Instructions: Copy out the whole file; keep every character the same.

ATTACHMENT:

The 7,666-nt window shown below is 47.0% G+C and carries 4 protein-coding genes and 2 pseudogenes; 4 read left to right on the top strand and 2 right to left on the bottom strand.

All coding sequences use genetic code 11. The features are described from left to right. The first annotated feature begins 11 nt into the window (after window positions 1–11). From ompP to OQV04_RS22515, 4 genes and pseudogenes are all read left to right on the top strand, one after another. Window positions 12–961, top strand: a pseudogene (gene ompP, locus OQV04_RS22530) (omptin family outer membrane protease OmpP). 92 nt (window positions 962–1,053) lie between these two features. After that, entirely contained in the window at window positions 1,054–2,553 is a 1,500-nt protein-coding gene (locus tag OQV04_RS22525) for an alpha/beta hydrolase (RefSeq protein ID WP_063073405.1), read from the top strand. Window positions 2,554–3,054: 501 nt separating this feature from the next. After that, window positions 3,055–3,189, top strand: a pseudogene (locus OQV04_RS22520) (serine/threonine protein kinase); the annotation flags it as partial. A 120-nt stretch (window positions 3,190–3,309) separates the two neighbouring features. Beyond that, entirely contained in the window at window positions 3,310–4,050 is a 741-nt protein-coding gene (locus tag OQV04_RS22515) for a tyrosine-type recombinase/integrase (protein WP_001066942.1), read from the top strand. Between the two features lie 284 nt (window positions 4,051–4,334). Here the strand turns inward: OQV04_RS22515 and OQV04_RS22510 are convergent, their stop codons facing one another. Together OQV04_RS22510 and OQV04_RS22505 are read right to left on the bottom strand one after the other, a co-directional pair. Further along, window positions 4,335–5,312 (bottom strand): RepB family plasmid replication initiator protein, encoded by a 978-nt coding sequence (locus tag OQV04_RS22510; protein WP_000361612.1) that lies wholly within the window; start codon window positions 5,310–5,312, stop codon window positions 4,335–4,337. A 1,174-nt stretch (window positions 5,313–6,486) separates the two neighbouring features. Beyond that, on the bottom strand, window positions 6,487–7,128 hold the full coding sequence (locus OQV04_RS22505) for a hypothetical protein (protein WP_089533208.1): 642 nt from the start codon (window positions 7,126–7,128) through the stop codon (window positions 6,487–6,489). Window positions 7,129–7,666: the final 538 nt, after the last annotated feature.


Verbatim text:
The 7,666-nt window shown below is 47.0% G+C and carries 4 protein-coding genes and 2 pseudogenes; 4 read left to right on the top strand and 2 right to left on the bottom strand.

All coding sequences use genetic code 11. The features are described from left to right. The first annotated feature begins 11 nt into the window (after window positions 1–11). From ompP to OQV04_RS22515, 4 genes and pseudogenes are all read left to right on the top strand, one after another. Window positions 12–961, top strand: a pseudogene (gene ompP, locus OQV04_RS22530) (omptin family outer membrane protease OmpP). 92 nt (window positions 962–1,053) lie between these two features. After that, entirely contained in the window at window positions 1,054–2,553 is a 1,500-nt protein-coding gene (locus tag OQV04_RS22525) for an alpha/beta hydrolase (RefSeq protein ID WP_063073405.1), read from the top strand. Window positions 2,554–3,054: 501 nt separating this feature from the next. After that, window positions 3,055–3,189, top strand: a pseudogene (locus OQV04_RS22520) (serine/threonine protein kinase); the annotation flags it as partial. A 120-nt stretch (window positions 3,190–3,309) separates the two neighbouring features. Beyond that, entirely contained in the window at window positions 3,310–4,050 is a 741-nt protein-coding gene (locus tag OQV04_RS22515) for a tyrosine-type recombinase/integrase (protein WP_001066942.1), read from the top strand. Between the two features lie 284 nt (window positions 4,051–4,334). Here the strand turns inward: OQV04_RS22515 and OQV04_RS22510 are convergent, their stop codons facing one another. Together OQV04_RS22510 and OQV04_RS22505 are read right to left on the bottom strand one after the other, a co-directional pair. Further along, window positions 4,335–5,312 (bottom strand): RepB family plasmid replication initiator protein, encoded by a 978-nt coding sequence (locus tag OQV04_RS22510; protein WP_000361612.1) that lies wholly within the window; start codon window positions 5,310–5,312, stop codon window positions 4,335–4,337. A 1,174-nt stretch (window positions 5,313–6,486) separates the two neighbouring features. Beyond that, on the bottom strand, window positions 6,487–7,128 hold the full coding sequence (locus OQV04_RS22505) for a hypothetical protein (protein WP_089533208.1): 642 nt from the start codon (window positions 7,126–7,128) through the stop codon (window positions 6,487–6,489). Window positions 7,129–7,666: the final 538 nt, after the last annotated feature.